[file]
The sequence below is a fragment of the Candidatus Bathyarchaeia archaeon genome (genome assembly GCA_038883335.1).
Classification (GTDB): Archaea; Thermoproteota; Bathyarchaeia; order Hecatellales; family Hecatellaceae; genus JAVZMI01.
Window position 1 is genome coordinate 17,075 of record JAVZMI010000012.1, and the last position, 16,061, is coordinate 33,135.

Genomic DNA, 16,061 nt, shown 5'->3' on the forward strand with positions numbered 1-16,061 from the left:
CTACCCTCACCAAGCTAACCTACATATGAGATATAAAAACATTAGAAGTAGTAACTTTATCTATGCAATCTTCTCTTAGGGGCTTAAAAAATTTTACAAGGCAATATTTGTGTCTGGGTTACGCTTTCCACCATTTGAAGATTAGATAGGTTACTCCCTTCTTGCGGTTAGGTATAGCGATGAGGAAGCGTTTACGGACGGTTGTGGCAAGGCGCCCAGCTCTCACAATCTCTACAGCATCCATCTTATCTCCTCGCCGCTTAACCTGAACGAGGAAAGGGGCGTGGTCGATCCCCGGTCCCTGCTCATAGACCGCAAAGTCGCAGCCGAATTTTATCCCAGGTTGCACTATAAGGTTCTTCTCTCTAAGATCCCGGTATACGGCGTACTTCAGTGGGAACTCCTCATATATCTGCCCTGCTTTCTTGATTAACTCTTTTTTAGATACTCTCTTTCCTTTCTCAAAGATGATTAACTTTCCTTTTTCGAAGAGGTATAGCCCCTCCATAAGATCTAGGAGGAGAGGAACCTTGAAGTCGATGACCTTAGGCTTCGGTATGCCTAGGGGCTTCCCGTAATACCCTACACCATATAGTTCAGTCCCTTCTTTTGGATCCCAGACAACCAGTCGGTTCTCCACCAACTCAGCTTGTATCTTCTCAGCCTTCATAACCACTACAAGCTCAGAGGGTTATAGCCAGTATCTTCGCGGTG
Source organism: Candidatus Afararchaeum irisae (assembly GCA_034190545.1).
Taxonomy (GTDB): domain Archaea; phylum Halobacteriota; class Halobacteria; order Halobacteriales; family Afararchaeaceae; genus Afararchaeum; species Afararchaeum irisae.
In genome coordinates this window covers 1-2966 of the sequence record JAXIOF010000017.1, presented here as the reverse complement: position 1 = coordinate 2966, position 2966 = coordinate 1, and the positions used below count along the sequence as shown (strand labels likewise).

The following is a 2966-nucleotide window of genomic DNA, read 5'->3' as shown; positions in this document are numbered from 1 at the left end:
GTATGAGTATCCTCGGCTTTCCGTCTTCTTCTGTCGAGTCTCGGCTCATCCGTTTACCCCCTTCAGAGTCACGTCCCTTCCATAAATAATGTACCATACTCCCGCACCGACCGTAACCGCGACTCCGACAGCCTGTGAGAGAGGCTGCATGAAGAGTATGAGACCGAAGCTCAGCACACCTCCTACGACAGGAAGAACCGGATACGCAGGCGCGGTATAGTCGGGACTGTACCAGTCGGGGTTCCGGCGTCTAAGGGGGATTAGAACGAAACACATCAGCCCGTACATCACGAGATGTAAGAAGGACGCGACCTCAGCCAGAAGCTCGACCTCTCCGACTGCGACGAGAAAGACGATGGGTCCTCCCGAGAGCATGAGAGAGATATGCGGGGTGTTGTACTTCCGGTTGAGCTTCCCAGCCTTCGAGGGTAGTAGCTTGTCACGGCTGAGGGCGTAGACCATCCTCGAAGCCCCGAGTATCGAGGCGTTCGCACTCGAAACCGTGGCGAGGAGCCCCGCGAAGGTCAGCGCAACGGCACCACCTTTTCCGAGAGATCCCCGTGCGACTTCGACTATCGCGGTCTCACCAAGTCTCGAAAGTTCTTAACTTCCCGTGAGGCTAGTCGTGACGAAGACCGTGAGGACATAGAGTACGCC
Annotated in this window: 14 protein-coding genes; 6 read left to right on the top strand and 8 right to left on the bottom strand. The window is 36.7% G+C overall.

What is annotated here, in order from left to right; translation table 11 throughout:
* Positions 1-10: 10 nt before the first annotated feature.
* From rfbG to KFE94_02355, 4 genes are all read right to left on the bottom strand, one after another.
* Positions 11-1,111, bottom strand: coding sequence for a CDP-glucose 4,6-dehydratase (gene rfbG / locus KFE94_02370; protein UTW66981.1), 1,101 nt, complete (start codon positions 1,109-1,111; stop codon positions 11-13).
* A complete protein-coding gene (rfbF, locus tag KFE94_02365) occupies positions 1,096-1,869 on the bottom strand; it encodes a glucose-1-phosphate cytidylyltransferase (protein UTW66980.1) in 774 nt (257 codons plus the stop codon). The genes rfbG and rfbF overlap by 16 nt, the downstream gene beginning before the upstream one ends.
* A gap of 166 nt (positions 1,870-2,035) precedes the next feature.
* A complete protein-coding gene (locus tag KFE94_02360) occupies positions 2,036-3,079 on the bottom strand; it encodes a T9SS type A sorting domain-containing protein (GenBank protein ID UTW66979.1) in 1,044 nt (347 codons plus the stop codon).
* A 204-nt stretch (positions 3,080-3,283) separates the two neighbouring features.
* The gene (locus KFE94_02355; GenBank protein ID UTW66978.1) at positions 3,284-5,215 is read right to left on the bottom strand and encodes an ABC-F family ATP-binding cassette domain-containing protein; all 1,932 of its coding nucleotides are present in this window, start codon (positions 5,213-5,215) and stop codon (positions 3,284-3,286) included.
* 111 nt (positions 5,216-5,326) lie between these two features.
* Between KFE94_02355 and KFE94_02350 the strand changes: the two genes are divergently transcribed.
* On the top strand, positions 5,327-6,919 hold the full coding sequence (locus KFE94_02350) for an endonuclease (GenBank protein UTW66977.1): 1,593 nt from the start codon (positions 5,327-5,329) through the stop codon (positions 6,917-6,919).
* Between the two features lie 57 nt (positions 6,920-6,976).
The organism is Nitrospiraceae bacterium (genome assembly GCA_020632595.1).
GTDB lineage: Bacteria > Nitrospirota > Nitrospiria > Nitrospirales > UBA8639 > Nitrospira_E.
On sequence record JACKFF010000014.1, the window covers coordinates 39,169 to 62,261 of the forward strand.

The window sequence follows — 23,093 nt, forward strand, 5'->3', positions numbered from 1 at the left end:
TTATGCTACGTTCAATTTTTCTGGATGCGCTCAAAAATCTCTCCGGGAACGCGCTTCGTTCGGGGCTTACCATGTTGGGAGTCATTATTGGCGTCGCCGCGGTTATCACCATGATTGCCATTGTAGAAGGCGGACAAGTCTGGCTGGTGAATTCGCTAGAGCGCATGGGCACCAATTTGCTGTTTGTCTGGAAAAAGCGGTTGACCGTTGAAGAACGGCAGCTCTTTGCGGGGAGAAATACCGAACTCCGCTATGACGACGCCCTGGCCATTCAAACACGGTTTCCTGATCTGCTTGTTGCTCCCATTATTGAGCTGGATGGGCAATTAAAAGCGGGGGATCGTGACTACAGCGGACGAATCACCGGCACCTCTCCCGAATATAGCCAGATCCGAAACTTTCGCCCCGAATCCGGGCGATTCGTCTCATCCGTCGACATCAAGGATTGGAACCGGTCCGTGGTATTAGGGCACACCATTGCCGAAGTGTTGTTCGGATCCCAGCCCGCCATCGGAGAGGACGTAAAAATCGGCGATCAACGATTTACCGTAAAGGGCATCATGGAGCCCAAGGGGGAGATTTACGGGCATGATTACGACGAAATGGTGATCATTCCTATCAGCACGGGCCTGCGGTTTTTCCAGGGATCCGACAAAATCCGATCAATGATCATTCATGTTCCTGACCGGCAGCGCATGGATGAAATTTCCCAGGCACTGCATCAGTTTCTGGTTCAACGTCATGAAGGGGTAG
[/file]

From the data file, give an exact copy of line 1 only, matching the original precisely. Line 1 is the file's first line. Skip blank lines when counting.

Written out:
The sequence below is a fragment of the Candidatus Bathyarchaeia archaeon genome (genome assembly GCA_038883335.1).